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Twitter killed its messenger product before launch: Report

tech Updated: Dec 16, 2016 14:23 IST
New York
Twitter

According to Buzzfeed, the stand-alone app -- for which Twitter spent more than a year developing it -- was intended to be an on-ramp for new users to Twitter proper.(Thinkstock)

To attract new users to the platform, micro-blogging website Twitter developed a standalone instant messaging app in India for emerging markets but killed the product without launching it as the company shut down its Bengaluru engineering centre that developed it, a media report claimed on Friday.

According to Buzzfeed, the stand-alone app -- for which Twitter spent more than a year developing it -- was intended to be an on-ramp for new users to Twitter proper.

The app was built at Twitter’s Indian engineering centre in Bengaluru and blended tweets and instant messages in a single interface. But the company killed it in September this year when it shut down its India engineering centre, the report added.

Twitter intended to identify “influencers” around certain topics -- let’s say news or politics or sports and encourage them to create groups of interest within the app.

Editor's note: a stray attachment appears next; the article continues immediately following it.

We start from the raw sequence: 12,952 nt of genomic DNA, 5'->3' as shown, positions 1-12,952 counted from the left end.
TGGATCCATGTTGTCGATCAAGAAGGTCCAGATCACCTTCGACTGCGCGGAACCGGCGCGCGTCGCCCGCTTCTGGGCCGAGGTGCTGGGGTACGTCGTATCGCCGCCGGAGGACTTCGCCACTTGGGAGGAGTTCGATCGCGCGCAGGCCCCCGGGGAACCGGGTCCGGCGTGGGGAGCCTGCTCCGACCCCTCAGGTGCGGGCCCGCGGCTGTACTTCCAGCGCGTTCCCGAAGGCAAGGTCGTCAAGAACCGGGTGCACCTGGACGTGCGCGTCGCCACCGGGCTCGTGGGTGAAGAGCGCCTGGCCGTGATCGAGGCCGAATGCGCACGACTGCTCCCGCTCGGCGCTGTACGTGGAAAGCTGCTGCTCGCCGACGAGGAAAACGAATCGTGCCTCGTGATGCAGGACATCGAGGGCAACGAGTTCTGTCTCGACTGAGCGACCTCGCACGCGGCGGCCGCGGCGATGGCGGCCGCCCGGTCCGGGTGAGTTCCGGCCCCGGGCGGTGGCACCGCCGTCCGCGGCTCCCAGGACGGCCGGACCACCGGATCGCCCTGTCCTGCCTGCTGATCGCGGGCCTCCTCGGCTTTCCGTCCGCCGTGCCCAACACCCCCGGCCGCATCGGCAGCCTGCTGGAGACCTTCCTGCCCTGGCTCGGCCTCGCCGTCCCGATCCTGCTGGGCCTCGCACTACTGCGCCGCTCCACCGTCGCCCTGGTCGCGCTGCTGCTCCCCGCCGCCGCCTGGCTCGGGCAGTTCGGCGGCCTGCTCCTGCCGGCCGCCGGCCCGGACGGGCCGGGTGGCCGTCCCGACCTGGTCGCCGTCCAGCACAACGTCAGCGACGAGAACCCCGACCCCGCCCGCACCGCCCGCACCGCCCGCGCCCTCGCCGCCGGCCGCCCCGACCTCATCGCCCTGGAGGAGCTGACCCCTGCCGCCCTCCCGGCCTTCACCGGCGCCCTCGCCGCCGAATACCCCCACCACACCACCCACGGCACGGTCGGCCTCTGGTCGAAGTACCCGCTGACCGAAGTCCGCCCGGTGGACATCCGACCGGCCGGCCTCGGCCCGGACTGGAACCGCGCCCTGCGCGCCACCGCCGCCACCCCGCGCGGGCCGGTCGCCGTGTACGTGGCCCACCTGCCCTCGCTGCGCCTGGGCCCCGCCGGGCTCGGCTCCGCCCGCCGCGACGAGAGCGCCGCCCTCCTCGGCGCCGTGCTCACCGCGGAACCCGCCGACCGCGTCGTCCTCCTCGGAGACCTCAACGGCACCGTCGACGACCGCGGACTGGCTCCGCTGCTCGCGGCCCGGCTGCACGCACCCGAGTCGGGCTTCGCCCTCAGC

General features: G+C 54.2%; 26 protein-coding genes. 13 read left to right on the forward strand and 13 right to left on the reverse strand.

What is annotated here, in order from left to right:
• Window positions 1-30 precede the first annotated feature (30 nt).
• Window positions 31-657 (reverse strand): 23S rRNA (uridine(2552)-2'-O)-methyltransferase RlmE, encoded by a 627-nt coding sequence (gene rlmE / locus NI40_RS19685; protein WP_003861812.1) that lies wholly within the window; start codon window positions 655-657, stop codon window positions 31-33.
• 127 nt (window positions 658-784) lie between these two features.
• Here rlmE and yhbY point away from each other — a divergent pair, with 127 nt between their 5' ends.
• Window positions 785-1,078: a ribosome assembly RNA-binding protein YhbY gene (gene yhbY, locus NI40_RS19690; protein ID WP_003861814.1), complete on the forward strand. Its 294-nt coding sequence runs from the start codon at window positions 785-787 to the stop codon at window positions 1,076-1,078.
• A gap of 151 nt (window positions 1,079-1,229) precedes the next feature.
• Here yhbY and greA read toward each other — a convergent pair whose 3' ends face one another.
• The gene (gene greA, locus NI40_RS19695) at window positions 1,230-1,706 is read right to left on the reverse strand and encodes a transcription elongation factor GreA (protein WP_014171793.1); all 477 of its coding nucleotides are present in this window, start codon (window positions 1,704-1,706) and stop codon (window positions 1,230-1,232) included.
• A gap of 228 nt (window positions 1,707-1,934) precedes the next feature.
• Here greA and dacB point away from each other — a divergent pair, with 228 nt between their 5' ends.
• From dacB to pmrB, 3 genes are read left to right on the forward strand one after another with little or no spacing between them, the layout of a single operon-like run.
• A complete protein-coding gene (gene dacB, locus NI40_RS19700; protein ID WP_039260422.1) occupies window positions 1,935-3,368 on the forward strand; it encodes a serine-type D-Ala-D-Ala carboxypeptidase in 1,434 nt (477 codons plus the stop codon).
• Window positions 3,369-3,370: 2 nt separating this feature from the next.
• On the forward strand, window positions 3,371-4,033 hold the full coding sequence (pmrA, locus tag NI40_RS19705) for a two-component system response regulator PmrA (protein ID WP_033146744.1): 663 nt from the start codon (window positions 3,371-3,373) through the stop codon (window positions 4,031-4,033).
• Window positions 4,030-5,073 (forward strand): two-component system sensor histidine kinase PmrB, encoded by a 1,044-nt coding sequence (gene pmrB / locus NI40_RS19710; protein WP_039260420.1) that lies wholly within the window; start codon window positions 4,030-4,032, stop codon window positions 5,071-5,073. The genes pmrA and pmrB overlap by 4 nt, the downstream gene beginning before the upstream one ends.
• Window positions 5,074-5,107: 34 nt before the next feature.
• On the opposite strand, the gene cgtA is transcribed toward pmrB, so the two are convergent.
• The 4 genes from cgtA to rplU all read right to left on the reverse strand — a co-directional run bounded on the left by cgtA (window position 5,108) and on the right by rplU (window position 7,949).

Twitter users could chat among themselves on the app and they could also subscribe to relevant Twitter accounts whose tweets would be pulled in automatically into these groups.

“Twitter did not have that many active users in India, so the idea was that if enough people used the instant messaging app, we could expose a lot of people to tweets without them even going to Twitter in the first place,” Buzzfeed reported, quoting a source as saying.

“Eventually, we hoped they would see the value of signing up for Twitter and directly following as many people as they wanted,” it added.

A project lead in Twitter’s Bengaluru office, who oversaw the instant messaging project, reportedly decided to shut the project since the versions of the app that Twitter tested out with users anonymously did not get good feedback.

“It did not test out so well in the market surveys that we did with college students and I think that was one of the reasons why Twitter decided to shelve it,” the rpeort added.

Less than a week after the company announced its global layoffs at the end of October, Twitter India head, Rishi Jaitley, quit after a four-year stint.

Just a couple of days later, Parminder Singh, Twitter’s managing director for Southeast Asia, resigned too.